The Report

A Review of the Current Safeguarding Policies, Procedures and Practice within the Catholic Church in Scotland

The McLellan Commission published its Report on 18th August and has made eight key recommendations to Scotland's Catholic Bishops to improve the current standards of safeguarding within the Catholic Church.

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The invitation to chair this Commission came from the Bishops' Conference of the Catholic Church in Scotland. When I accepted it I made it clear that I did not feel that my first responsibility was to them. My first responsibility was, and has been through all our work, to those who have been harmed; my second, to those who are at risk of harm and my third to all those who are entitled to expect that they will live in a Catholic community in Scotland which is a safe place for all.

Beyond these responsibilities there is a wider responsibility still. The general public has been shocked, distressed and angered repeatedly in recent years by accounts of abuse within different communities and institutions. There is no doubt that the shock, distress and anger are greater still when a church is involved. So the general public has a right to know that things will change – indeed demand to know that things will change. The members of the Commission have always been aware that our work will be held to account far beyond the Catholic Church.

When the Commission was announced, I said that the only credible policy for a church was "no abuse and no cover-up". The only credible and acceptable policy for a church is that no abuse can be tolerated and, where it occurs, there must be a positive and transparent response both in assistance to the victim and justice for the perpetrator. The purpose of this report is to create that response and look at appropriate procedures for the Catholic Church in Scotland. The Bishops invited the Commission to undertake the task, and the opportunity must not be lost.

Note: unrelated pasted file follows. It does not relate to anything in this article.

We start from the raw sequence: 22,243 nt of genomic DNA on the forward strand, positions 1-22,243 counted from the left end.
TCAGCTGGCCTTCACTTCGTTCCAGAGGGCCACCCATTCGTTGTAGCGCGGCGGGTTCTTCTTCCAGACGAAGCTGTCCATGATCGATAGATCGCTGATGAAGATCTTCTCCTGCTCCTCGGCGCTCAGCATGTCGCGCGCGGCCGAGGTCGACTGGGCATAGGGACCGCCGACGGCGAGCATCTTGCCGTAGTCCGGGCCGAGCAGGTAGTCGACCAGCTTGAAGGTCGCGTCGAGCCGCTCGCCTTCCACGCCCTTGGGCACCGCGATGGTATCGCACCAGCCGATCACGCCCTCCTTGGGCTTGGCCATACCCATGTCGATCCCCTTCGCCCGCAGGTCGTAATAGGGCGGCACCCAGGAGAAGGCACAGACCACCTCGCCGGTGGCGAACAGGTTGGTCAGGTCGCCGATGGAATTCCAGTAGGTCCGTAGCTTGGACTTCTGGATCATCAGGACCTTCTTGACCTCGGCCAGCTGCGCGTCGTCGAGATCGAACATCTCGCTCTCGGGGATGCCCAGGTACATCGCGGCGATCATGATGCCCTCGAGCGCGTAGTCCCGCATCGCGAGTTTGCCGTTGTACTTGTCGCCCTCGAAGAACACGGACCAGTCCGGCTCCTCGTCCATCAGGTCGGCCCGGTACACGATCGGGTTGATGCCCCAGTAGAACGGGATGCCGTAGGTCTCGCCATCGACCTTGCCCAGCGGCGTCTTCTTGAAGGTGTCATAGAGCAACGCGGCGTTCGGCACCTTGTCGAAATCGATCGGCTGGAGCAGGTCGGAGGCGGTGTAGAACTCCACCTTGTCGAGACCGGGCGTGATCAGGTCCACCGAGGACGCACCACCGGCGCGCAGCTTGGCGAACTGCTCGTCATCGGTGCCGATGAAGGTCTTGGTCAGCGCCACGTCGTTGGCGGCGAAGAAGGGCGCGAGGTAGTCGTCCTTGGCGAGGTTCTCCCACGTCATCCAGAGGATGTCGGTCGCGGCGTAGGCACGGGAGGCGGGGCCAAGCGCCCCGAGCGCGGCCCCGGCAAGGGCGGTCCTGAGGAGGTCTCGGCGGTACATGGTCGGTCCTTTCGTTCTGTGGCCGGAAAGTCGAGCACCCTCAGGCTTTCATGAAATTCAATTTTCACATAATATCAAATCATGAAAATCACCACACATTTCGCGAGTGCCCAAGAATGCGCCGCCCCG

There are two reasons to hope that the Catholic Church in Scotland will take the opportunity offered by this report. One is the recognition by each Bishop, made explicit in the evidence given to the Commission by each one, that the Church has suffered much damage through its handling of cases of abuse and that transformation is necessary. The setting up of this Commission may be seen as a sign of the determination of the Bishops to do what must be done.

The other reason to hope that change will come – and indeed is coming – is the leadership of His Holiness Pope Francis:

"Before God and his people I express my sorrow for the sins and grave crimes of clerical sexual abuse committed against you. And I humbly ask forgiveness. I beg your forgiveness, too, for the sins of omission on the part of Church leaders who did not respond adequately to reports of abuse made by family members, as well as by abuse victims themselves. This led to even greater suffering on the part of those who were abused and it endangered other minors who were at risk."[1]

Pope Francis, speaking to the victims of sexual abuse by clergy, acknowledged the reality of abuse and made no excuses. He committed the Catholic Church to developing better policies and procedures for the protection of children and for the training of church personnel. Bishops are to take the utmost care to foster the protection of minors and will be held accountable for this.

The powerful words of Pope Francis deal with the abuse of minors carried out by priests. Much of our report does the same. Our scope, however, is wider: we have paid attention to all people who may be at risk and not only minors, and to all who may be abusers, and not only priests.

The fact that the Bishops commissioned a Minister of the Church of Scotland to carry out this review demonstrated an ecumenical trust, which could not have been guessed at in Scotland thirty years ago. I appreciate that generosity of spirit.

Andrew McLellan

1. Homily of Pope Francis at a Mass with a group of Clergy Sex Abuse Victims, 7 July, 2014.

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